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Press Release - President Biden's Economic Plan is Working as New IMF Report Shows Strong Boost Expected from His Economic Proposals

July 22, 2021

A new report today highlights that President Biden's economic plans are working. Thanks to President Biden's American Rescue Plan and a successful national vaccination strategy, the economy is getting back on track, and Americans are getting back to work. The first line of the report puts it best, "The new administration's policies have put the U.S. economy on a strong footing. An effective vaccine rollout has put the number of new COVID-19 cases on a firmly downward path. At the same time, unprecedented fiscal support is quickly restoring the economy back to full employment and generating positive outward spillovers to the world economy."

The IMF report praised the President's forward-looking economic plan as an "ambitious agenda to address long-standing structural challenges":

  • "The new Administration has proposed an ambitious agenda to address long-standing structural challenges in the US economy. The American Jobs Plan and American Families Plan contain proposals to redistribute resources toward vulnerable households, invest in infrastructure, incentivize human capital accumulation and labor force participation, and improve productivity."
  • "The combination of the Rescue, Jobs and Families Plans, in the context of a Flexible Average Inflation Targeting framework, is estimated to add a cumulative 10¼ percent to the level of GDP during 2021–23. The baseline forecast incorporates the effects of both the Jobs and Families Plan based on an assumption that they are passed into law in line with the composition and size described above. Forecasts rely on the empirical and economic modeling literature to define the size of the multipliers for the various policy measures being proposed. The proposed fiscal plans, combined with the more accommodative monetary framework, are expected to reduce unemployment to close to 3 percent and bring labor force participation to pre-pandemic levels by end-2022. Supply-side policies—including infrastructure spending, childcare support, paid family leave, expanded healthcare, and a more generous EITC—are expected to help support labor force participation and productivity over the medium-term, helping to offset an expected demographic downtrend in participation. As a result, potential growth is expected to move up (to around 2 percent) and the level of real GDP would be higher by around 1 percent in 2030."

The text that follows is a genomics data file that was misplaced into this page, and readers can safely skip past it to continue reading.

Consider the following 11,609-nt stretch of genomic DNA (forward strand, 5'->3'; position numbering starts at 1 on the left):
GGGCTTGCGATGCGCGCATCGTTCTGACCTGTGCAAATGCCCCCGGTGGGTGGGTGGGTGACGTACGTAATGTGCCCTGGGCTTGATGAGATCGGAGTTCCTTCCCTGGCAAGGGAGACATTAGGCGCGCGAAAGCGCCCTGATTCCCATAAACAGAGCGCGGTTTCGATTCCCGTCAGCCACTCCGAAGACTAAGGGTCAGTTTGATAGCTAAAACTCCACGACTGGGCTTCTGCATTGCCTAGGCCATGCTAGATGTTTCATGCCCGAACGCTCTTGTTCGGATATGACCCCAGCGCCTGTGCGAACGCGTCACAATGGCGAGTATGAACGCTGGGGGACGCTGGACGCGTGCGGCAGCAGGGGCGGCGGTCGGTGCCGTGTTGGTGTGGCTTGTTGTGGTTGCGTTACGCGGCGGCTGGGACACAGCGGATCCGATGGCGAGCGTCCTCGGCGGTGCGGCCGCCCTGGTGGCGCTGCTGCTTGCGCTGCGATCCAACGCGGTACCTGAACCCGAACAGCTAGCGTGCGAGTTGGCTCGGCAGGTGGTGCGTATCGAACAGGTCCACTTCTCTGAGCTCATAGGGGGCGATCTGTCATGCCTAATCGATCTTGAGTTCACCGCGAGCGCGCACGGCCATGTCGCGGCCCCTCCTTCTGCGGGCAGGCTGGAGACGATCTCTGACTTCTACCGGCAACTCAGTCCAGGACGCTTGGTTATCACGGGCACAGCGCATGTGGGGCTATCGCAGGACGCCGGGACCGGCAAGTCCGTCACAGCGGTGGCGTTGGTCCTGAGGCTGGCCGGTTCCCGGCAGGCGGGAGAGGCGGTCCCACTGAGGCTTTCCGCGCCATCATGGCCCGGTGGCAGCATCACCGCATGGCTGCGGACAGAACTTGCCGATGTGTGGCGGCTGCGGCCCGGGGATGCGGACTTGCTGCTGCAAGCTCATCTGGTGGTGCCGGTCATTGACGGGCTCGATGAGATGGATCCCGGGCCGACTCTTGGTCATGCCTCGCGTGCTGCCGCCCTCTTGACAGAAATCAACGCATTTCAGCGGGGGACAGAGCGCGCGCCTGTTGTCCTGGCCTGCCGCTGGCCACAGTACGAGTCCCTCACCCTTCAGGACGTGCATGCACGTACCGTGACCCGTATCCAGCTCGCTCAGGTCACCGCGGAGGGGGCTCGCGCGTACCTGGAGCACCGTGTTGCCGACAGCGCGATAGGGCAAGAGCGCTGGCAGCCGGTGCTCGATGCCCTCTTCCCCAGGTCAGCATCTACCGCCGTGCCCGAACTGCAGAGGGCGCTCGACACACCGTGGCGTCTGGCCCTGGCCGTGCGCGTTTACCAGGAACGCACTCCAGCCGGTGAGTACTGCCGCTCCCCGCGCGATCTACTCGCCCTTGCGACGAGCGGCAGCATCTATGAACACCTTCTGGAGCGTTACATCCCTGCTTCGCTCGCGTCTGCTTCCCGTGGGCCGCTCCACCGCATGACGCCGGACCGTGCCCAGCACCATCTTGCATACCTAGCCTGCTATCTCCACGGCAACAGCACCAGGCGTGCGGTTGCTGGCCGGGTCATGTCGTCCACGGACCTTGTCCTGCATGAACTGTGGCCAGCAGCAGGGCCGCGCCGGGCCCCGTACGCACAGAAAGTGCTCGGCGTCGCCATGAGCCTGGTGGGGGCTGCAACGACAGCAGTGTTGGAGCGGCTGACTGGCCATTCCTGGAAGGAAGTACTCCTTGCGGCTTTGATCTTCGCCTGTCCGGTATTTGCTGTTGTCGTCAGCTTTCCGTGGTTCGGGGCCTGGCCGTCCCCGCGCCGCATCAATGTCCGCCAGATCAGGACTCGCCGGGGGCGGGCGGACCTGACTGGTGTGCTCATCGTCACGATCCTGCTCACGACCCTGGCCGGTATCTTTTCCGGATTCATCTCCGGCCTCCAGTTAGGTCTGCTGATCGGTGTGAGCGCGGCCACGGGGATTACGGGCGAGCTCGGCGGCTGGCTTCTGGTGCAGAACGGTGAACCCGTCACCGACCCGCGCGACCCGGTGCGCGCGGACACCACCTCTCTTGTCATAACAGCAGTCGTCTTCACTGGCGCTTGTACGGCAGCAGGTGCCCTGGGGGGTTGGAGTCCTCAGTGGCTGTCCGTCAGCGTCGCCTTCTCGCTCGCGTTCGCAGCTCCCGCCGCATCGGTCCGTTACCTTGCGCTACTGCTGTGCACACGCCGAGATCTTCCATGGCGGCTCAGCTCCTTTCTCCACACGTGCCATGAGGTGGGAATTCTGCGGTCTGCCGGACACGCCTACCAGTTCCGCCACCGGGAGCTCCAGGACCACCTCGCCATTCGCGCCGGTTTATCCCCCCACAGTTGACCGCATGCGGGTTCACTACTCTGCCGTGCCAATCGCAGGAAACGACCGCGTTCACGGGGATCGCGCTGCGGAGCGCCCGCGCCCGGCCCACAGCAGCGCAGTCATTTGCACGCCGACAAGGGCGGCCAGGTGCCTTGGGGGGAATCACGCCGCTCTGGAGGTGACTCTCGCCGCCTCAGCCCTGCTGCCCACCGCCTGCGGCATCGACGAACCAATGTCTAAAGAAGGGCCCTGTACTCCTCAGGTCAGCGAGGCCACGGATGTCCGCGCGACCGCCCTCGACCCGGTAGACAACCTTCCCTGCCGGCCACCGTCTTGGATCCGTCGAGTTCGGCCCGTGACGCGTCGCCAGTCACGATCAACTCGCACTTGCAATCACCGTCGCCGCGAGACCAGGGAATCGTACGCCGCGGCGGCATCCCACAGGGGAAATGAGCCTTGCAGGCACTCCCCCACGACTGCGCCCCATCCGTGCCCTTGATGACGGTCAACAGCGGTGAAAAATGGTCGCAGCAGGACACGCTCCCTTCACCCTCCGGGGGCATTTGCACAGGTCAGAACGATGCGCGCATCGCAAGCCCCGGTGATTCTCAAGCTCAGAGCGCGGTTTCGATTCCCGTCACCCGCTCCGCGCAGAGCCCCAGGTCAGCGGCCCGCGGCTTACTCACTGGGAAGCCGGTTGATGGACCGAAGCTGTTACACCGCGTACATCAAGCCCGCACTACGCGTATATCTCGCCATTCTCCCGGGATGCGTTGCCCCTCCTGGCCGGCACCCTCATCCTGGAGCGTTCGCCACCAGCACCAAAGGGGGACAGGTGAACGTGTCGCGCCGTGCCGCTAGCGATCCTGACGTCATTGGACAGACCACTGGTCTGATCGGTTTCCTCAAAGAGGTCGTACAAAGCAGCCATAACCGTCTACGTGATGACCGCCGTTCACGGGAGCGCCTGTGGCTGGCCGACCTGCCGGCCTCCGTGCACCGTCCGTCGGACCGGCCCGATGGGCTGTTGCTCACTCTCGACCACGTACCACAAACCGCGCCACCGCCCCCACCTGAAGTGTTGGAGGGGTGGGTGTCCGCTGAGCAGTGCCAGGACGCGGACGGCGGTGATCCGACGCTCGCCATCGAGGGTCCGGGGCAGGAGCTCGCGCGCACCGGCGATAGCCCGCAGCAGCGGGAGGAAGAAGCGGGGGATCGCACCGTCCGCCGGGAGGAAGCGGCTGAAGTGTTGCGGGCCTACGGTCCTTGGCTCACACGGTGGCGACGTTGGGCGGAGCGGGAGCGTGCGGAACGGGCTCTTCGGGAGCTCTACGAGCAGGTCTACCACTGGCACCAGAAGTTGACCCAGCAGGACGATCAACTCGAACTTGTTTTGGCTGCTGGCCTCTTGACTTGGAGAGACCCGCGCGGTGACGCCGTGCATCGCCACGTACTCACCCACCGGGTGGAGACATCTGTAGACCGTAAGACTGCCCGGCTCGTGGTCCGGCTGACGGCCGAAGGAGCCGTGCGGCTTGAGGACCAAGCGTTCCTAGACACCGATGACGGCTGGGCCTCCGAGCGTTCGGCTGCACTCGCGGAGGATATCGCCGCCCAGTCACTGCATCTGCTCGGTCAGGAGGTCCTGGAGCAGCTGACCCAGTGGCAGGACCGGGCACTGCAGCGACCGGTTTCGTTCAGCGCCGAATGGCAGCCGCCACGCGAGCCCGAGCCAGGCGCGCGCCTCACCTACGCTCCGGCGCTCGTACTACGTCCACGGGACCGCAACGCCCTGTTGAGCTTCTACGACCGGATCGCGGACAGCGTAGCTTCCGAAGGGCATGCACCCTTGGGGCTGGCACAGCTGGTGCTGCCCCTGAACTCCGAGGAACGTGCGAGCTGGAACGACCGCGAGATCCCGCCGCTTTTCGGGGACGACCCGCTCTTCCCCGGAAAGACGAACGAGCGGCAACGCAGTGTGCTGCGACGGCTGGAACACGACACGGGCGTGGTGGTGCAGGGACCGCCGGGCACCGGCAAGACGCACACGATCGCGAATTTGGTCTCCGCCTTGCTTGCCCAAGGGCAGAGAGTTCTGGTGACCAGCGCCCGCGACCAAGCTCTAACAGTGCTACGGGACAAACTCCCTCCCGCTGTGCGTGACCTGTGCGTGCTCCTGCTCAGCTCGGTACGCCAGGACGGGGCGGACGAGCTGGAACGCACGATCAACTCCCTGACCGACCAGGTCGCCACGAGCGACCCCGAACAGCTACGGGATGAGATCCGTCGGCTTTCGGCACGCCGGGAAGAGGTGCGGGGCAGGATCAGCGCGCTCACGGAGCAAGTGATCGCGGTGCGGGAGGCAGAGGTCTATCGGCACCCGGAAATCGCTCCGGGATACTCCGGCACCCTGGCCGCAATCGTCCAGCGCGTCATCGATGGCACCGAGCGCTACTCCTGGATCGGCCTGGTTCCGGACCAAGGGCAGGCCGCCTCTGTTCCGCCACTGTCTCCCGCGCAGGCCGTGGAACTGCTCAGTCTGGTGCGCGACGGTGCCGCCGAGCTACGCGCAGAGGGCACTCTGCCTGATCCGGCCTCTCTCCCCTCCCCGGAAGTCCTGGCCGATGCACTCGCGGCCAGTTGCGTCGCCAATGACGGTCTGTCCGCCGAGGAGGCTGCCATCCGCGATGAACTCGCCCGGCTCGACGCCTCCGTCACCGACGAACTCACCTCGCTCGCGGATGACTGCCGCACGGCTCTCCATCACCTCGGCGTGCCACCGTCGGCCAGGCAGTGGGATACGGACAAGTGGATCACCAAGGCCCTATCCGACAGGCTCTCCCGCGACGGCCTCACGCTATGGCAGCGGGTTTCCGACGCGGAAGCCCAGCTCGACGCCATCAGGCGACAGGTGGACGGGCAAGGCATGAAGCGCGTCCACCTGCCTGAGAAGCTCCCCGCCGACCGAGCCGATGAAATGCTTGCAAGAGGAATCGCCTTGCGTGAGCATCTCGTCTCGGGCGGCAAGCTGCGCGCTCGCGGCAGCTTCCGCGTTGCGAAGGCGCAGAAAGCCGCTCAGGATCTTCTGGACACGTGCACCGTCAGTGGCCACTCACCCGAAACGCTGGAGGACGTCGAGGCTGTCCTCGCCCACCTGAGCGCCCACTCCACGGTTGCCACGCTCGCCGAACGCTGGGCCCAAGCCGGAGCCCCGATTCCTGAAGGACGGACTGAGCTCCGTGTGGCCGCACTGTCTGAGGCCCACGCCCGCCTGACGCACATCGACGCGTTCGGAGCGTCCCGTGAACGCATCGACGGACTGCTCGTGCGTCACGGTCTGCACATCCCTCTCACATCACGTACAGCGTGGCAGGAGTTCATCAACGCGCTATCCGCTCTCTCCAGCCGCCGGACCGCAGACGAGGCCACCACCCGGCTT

More key quotes from the new IMF report are below, and the full report is available here.

  • "The US economy is expected to grow by around 7 percent in 2021, as savings are drawn down, demand shifts back to in-person services, and depleted inventories are rebuilt. Disruptive supply and demand mismatches are possible as the economy normalizes, including in the labor market, but these are expected to be transitory, while the significant employment gap should help contain wage and price pressures."
  • "The recovery is being underpinned by strong fiscal and monetary support. The American Rescue Plan was adopted in March 2021 and contained 8.2 percent of GDP in federal spending, in addition to the December fiscal package. Fiscal support to small businesses was extended, as was expanded unemployment insurance, while households received transfers via stimulus checks. These packages have supported demand, helped avoid corporate bankruptcies, and relieved financial stress on households and state and local governments."

And, as you can see in the below charts, President Biden's economic proposals will have a profound positive effect on both GDP and the employment rate.

This report, combined with the Moody's release earlier in this week, makes clear: President Biden's economic plan is working.

Joseph R. Biden, Press Release - President Biden's Economic Plan is Working as New IMF Report Shows Strong Boost Expected from His Economic Proposals Online by Gerhard Peters and John T. Woolley, The American Presidency Project https://www.presidency.ucsb.edu/node/337001

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